The pygmy people, they call themselves Batwa, used to live in the forest, where they survived as hunters and gatherers. As the forests became national parks, the Batwa got relocated without access to new hunting and collecting areas. Lost in a strange environment, many became addicted to alcohol and start with begging too. They get abused as cheap labour, survive from the leftovers of other ones or get some income from dancing and performing for tourists.
Neza, who works for an organization, which takes care for the Batwa communities, explained me the difficulties of their life. I got interested to see the real life of these people rather than visiting a tourist performance. I’m invited to join a meeting, but was expected not to come barehanded, since the Batwa rely on food and goods coming from outside. A 25 kilo bag of maize flour was my ticket to the community. But first i met a few people in the office of the organization UOBDU and got introduced to several people, as a lawyer, accountant, shop keeper of the souvenirs and the head of organization. With her i had a longer talk and learned more about the misery of the Batwa people. In short; the government neglect the Batwa, the local people don’t care, but abuse them as cheap labour and many Batwa refuse to work at all, since their culture were hunting and gathering, what is now forbidden to them. UOBDU is trying to reduce the suffering and bring them education, it got explained to me. What’s the goal for the future, i asked. Good question, was the thoughtfully reply, but still lacking the answer.
A new dirt road leads up to mountains, passing many small villages and little farms. Here in the valleys lives the Batwa in neighborhood with Hutus and Tutsis, i learned. But it seems they don’t help each other out. We arrived a tiny farm. Now we had to wait till the word spread in the neighborhood, that the members of the organization arrived. Everyone who joins the meeting had to put the name on a list and either gives a signature or a fingerprint. Then started a three hour teaching with loud words, many gestures, big laughters and role play. The topics, as i learned later, were about violence between neighbors and within family, the right of education for children and young marriages. At the end of the meeting the people gathered around the vehicle of UOBDU. Everyone who attended and signed the list for the meeting got a soap bar and some food. What was the real motivation for people to join the meeting, and will be a constantly flow of donations from foreign organizations the real future of those people? i asked myself when i passed the majestic volcano behind Lake Kayumbu.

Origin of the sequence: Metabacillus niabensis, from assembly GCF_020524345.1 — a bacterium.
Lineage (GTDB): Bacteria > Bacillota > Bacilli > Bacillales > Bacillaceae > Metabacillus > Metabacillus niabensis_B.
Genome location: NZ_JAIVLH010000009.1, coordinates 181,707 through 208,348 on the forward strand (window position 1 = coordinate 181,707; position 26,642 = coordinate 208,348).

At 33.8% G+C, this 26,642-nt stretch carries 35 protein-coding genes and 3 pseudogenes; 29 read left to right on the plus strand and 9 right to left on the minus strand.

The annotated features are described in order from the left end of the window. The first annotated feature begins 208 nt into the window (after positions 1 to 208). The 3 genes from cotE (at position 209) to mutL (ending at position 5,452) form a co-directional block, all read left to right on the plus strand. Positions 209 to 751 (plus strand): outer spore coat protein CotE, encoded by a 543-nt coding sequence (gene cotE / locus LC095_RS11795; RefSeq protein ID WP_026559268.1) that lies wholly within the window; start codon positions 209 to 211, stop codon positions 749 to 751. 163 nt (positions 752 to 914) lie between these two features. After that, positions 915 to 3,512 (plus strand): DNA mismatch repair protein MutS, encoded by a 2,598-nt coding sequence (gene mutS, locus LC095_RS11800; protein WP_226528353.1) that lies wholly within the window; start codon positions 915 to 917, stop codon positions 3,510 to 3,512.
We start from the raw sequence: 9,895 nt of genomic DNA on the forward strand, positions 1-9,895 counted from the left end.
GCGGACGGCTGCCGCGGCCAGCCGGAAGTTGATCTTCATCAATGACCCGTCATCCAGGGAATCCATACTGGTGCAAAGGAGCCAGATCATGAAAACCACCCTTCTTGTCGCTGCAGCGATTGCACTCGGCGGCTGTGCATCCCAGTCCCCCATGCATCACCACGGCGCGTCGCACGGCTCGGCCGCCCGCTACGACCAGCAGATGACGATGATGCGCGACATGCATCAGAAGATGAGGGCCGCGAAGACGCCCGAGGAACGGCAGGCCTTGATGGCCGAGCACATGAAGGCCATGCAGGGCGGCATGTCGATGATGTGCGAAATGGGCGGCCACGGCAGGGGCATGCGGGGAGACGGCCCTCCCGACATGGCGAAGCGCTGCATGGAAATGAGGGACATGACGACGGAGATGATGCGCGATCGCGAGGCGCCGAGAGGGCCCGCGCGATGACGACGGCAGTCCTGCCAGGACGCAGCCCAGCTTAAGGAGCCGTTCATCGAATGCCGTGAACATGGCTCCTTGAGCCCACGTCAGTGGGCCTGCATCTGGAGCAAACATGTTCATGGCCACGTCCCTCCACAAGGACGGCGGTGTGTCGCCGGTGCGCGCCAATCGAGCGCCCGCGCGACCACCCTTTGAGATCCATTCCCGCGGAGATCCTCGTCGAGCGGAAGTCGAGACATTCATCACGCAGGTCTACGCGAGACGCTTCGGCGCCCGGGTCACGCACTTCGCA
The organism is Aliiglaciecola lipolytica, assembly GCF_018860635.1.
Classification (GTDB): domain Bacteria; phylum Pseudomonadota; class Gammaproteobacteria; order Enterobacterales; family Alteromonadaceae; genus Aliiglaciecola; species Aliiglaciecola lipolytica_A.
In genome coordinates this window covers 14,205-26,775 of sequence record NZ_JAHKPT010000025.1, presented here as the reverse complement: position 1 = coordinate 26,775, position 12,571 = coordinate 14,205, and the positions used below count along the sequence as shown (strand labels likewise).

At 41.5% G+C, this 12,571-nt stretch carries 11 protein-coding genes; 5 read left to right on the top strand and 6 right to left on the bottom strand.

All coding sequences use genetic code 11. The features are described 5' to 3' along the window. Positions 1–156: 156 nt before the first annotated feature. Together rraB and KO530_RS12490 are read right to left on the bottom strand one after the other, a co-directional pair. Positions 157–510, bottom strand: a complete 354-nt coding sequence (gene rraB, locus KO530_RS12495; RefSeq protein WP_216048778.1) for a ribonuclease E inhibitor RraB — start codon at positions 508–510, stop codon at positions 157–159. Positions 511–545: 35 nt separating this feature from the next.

The volcanos look down to me. In the dusk it felt kinda mystical. I knew there are the mountain gorillas, maybe even awaiting me. Pictures of the movie of King Kong slipped in my mind when i looked up to the steep slope of that mountain. But arriving the headquarter, crowds of tourists watched the performance of dancers, before heading to their gorillas groups, lead by experienced guides.
A strenuous three hours walk trough dense rainforest brought the five of us with our guide and a armed guard to our gorilla group. the Susa group. On the way, Eugene, our guide explained about the environment here. Two porters carry the bags of the other four, while i trust my camera gear no one but myself. And then, the first glimpse of a dark fur in the lush green bush. Th big group of gorillas were scattered around in the bush. But we found the silverback, the oldest and leader in the group. While the animals were moving, we follow the silverback, watching him resting and eating and moving uphill again. For one hour we observed those amazing creatures, before we went downhill, out of the forest, and it seems like out of a day dream again.
Rwanda, also called ‚the land of thousand hills‘, is unique for a road trip. I wished to travel by motorbike from hill to hill, taking those many curves and stopping for stunning views. One of the most beautiful route is along Lake Kivu with its shores, the forest and fields at the coastline. Just a few impressions from that trip…
A dense jungle on both side of the road. A few times a steep slope gives the view free over the green, lush forest. Morning mist crawls up. Despite my early start this morning, i was too late for the chimpanzee tracking. A canopy walk would be an option, but too pricey. I decided to go for a guided hike instead. With only my guide, i walked trough the huge green. He explained about the plants, spotted some smaller animals, as frogs, birds and also mountain monkeys. A bat flew off when we approached its hide too close and some squirrel crossing in high speed our path. Not quite an adventure, but nice hike after cities and long road drives.